The SpaceX Dragon, having successfully berthed with the International Space Station, is on its way back home. Last week the space vehicle became the first privately-built and operated spacecraft to reach the ISS. Dragon is targeted to land in the Pacific Ocean, about 500 miles west-southwest of Los Angeles, at approximately 8:44 AM PT/11:44 AM ET tomorrow. The vehicle's return voyage, from ISS departure to splashdown, will be webcast on NASA TV starting at 3:30AM ET/12:30 AM PT.

From a NASA update:

Read the rest

After news of an Obama "Kill List," a petition for a "Do Not Kill" list

There's a new petition drive on the White House website, inspired by the New York Times story about a so-called "kill list" the President uses to decide which war on terror enemy should be taken out by drones or air strikes: The Do Not Kill List. If it reaches 25,000 signatures, the White House must respond. (via WSJ)

Why "ethical" people commit fraud

An All Things Considered segment (MP3) with Chana Joffe-Walt and Alix Spiegel looks at the circumstances that lead to people cheating and committing other frauds. They frame it with the true story of Toby Groves, whose brother had been convicted of fraud, and whose father made him swear a solemn oath to be upstanding in his business dealings. However, Groves found himself committing fraud later, and brought several of his employees in on it.

Typically when we hear about large frauds, we assume the perpetrators were driven by financial incentives. But psychologists and economists say financial incentives don't fully explain it. They're interested in another possible explanation: Human beings commit fraud because human beings like each other.

We like to help each other, especially people we identify with. And when we are helping people, we really don't see what we are doing as unethical.

Lamar Pierce, an associate professor at Washington University in St. Louis, points to the case of emissions testers. Emissions testers are supposed to test whether or not your car is too polluting to stay on the road. If it is, they're supposed to fail you. But in many cases, emissions testers lie.

"Somewhere between 20 percent and 50 percent of cars that should fail are passed — are illicitly passed," Pierce says.

Financial incentives can explain some of that cheating. But Pierce and psychologist Francesca Gino of Harvard Business School say that doesn't fully capture it.

Psychology Of Fraud: Why Good People Do Bad Things

Virgin Galactic spaceship gets FAA's OK for test flights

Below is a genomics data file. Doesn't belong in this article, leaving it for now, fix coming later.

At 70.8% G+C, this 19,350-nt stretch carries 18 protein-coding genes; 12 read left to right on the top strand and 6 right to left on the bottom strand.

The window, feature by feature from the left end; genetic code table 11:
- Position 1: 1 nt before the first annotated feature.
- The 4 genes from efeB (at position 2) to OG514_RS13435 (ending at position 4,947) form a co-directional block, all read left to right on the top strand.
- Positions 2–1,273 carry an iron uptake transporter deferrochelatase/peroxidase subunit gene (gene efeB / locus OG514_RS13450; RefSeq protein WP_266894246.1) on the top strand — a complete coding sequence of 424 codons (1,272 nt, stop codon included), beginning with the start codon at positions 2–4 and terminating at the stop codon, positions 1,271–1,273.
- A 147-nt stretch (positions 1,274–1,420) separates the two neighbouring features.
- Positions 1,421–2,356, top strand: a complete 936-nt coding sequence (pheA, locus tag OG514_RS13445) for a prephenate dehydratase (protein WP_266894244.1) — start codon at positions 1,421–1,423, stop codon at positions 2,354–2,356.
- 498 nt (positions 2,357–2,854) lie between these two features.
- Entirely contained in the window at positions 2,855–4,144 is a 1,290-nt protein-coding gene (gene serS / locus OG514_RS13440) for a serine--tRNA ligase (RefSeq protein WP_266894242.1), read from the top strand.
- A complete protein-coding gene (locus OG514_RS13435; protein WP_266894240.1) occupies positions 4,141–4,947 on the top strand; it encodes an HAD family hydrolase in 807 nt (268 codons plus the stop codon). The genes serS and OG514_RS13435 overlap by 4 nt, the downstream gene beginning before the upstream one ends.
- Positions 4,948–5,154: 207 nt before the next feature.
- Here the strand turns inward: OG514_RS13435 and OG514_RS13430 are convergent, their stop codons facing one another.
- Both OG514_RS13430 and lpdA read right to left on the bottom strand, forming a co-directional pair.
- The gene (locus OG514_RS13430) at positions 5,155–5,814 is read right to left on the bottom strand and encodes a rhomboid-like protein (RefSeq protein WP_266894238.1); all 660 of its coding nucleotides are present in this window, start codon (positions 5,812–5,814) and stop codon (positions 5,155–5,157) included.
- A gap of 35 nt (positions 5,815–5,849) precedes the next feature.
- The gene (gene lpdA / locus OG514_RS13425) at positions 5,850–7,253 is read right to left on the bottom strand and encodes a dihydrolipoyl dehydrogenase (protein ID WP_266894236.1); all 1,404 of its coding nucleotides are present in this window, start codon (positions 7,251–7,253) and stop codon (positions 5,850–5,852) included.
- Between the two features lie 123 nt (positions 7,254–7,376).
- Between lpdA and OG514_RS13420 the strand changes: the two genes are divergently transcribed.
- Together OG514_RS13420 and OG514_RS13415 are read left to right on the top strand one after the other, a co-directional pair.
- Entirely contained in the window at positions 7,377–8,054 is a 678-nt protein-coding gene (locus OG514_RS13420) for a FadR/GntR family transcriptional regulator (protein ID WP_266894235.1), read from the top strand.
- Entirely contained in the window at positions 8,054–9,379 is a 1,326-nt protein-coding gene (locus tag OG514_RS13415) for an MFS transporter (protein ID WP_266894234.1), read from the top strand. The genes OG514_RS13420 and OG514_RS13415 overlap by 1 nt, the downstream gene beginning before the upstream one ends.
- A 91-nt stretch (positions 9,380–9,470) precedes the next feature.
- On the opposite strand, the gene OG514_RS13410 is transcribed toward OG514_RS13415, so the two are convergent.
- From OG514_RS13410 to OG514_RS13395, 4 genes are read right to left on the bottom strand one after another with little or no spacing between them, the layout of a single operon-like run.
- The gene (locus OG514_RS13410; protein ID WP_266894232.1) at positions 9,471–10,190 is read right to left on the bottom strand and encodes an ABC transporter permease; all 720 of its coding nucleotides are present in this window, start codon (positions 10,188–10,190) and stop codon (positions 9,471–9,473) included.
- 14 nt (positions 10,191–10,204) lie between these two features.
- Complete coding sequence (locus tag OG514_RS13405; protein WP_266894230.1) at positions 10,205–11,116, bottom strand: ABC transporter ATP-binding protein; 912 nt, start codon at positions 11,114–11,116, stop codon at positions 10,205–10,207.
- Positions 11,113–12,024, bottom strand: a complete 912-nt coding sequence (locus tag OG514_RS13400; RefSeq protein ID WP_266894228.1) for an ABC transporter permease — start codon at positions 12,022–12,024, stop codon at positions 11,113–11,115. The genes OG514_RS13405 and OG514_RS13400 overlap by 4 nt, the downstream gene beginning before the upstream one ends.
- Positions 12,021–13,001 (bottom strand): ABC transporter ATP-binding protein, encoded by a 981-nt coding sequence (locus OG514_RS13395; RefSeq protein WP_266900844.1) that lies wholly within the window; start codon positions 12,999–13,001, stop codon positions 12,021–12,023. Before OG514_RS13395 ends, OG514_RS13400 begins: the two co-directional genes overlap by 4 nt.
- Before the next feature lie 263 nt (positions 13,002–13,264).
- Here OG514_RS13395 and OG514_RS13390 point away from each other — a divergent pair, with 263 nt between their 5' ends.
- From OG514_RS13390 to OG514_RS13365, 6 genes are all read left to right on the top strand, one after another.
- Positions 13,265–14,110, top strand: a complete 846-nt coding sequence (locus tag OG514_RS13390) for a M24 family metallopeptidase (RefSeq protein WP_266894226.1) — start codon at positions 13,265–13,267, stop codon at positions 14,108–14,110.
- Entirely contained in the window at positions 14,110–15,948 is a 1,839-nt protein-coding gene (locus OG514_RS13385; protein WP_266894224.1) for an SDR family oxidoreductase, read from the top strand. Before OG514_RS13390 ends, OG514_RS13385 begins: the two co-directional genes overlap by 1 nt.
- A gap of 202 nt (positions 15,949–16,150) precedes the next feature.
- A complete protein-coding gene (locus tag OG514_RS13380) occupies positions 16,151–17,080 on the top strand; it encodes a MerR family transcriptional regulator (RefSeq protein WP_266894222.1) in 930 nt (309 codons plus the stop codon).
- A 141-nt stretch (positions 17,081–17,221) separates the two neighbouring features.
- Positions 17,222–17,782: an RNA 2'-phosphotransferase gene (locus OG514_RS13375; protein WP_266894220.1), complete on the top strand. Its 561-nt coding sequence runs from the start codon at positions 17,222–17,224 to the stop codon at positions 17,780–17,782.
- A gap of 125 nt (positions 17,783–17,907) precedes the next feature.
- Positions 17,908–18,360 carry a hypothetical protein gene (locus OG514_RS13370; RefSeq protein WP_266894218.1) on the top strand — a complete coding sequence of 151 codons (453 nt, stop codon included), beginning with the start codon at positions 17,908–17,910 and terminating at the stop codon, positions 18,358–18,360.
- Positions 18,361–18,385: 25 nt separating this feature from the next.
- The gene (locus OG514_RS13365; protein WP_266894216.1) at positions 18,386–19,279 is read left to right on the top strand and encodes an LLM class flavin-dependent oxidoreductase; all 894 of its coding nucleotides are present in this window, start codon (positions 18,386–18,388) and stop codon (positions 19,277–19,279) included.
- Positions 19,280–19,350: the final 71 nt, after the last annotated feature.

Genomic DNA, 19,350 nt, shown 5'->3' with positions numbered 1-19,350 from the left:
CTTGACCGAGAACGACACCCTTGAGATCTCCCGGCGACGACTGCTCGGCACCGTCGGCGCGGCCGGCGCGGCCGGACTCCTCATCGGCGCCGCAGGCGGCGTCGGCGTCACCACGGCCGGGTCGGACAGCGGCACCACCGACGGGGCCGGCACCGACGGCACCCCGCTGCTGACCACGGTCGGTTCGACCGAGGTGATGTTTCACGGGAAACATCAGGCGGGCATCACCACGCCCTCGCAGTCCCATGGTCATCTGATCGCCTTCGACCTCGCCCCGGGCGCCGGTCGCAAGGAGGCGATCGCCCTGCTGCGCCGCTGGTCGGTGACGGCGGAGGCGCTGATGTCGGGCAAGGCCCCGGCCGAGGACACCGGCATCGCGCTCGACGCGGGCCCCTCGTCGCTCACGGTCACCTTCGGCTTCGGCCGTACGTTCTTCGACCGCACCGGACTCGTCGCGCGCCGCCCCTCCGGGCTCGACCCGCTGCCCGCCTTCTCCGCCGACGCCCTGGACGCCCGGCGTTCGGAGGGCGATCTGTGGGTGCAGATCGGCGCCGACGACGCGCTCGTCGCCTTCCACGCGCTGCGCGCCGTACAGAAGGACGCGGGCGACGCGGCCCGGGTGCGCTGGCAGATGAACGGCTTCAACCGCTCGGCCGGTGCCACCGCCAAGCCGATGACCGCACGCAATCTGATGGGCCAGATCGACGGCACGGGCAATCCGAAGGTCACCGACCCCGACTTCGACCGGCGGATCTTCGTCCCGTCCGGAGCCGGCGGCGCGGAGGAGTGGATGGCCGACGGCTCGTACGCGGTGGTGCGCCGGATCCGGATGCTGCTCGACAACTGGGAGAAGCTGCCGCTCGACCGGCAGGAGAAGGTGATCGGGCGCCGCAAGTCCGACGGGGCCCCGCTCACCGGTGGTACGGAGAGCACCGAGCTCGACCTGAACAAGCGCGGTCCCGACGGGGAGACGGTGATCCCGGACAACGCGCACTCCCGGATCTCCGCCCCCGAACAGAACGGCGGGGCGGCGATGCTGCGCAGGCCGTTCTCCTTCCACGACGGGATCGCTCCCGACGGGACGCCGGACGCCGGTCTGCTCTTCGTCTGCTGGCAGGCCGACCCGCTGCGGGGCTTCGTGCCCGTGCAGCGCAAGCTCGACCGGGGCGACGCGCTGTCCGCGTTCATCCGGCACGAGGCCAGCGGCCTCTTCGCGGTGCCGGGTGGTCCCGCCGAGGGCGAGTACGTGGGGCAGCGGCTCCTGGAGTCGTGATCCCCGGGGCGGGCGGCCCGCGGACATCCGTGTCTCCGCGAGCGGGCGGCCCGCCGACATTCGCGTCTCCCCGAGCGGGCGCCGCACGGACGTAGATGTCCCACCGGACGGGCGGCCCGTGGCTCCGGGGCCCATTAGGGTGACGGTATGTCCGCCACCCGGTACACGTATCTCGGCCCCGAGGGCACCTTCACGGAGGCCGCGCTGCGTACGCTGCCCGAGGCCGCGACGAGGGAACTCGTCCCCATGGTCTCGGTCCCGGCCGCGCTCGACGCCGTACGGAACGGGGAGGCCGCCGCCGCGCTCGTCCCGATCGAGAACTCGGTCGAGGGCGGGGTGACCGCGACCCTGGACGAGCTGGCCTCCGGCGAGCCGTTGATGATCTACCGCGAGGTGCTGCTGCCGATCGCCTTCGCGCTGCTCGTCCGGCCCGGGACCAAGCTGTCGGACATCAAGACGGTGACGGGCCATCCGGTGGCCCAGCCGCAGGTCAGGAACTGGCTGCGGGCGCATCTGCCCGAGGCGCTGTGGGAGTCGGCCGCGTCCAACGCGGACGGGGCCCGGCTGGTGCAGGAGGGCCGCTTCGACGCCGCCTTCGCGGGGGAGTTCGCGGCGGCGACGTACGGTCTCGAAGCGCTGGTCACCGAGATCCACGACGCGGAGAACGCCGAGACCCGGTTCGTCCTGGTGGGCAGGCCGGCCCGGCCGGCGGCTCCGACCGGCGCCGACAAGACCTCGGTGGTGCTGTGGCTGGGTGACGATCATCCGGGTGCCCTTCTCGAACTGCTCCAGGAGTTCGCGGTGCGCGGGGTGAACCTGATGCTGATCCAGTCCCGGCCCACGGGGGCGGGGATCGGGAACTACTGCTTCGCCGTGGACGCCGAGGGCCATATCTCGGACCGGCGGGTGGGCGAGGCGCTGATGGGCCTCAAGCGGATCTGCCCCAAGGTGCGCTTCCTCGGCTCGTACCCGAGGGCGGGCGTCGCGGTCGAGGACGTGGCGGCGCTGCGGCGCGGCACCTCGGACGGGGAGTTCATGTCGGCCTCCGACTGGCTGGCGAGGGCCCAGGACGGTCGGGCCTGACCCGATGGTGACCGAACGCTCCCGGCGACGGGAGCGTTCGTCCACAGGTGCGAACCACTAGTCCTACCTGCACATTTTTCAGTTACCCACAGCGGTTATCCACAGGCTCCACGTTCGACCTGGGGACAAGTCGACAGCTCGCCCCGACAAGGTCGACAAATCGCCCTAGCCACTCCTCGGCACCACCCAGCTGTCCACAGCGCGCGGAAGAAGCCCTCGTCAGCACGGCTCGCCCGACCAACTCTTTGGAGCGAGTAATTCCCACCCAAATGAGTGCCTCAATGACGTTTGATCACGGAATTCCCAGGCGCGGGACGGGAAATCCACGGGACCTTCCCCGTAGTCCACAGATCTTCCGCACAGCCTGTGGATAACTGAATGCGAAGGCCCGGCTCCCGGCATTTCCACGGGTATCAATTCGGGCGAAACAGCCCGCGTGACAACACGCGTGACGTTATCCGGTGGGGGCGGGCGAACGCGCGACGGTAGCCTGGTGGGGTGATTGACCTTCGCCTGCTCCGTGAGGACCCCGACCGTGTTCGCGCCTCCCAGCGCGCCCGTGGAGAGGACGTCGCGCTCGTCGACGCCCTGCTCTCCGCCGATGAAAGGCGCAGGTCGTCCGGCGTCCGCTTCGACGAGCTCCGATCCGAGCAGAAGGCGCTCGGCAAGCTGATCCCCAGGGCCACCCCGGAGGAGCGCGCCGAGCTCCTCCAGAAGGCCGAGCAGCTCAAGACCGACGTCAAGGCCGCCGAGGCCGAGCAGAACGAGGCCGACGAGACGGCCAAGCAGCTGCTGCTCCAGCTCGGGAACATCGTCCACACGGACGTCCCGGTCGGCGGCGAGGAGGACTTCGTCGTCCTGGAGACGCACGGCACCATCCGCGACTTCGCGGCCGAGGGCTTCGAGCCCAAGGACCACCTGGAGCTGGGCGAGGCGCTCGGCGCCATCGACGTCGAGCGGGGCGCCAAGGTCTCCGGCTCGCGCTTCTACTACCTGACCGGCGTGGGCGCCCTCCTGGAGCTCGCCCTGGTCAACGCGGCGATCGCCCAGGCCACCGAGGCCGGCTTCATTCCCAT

ss2_ship2.jpg

The Federal Aviation Administration today cleared SpaceShipTwo, Virgin Galactic's six-passenger commercial space vehicle, to begin rocket-powered suborbital test flights.

More on the experimental launch permit from Virgin Galactic:

Read the rest

Orangutan rescued from poaching, returned to wild, then shot 62 times by thrill-seeking villagers

A blind Sumatran orangutan named Leuser was poached, sold as a gift, rescueed by the Sumatran Orangutan Conservation Program, and returned to the wild. Then, villagers seeking entertainment shot him 62 times. He has been rescued again, and his story is told in photos here.

Scarf-wearing pig chased by cops on Pittsburgh highway

Today, the best news story of the entire day was surely this unlikely report of a "sharp-dressed pig running loose on a highway" outside of Pittsburgh, Pennsylvania. Police chased the little porker, believed to be a juvenile, but "failed to catch it before it scurried off into the woods."

Police say the pig appeared to be a baby and confirmed it was wearing a scarf. Police dont know why that is or who may own the animal.

Full story at Pittsburgh Tribune-Review, WTAE Pittsburgh, and Associated Press.

(via Theremina)

Turning out the streetlights in "distressed" parts of Detroit

In Bloomberg, Chris Christoff reports on the city of Detroit's plan to switch off up to half of its municipal streetlights, reducing or eliminating public lighting in "distressed" areas, noting that other cities, including neighboring Highland Park, as well as Colorado Springs, have already done this:

A single, broken streetlight on the northeast side brings fear to Cynthia Perry, 55. It hasn’t worked for six years, Perry said in an interview on the darkened sidewalk where she walks from her garage to her house entrance.

“I’m afraid coming in at night,” she said. “I’m not going to seclude myself in the house and never go anywhere.”

In southwest Detroit, businesses on West Vernor Highway, a main commercial thoroughfare, have sought $4 million in private grants to fix the situation themselves. The state would pay $2.5 million, said Kathy Wendler, president of the Southwest Detroit Business Association.

Jamahl Makled, 40, said he’s owned businesses in southwest Detroit for about two decades, most recently cell-phone stores. He said they’ve have been burglarized more than a dozen times.

“In the dark, criminals are comfortable,” Makled said. “It’s not good for the economy and the safety of the residents.”

Half of Detroit’s Streetlights May Go Out as City Shrinks (via Rejectamentalist Manifesto)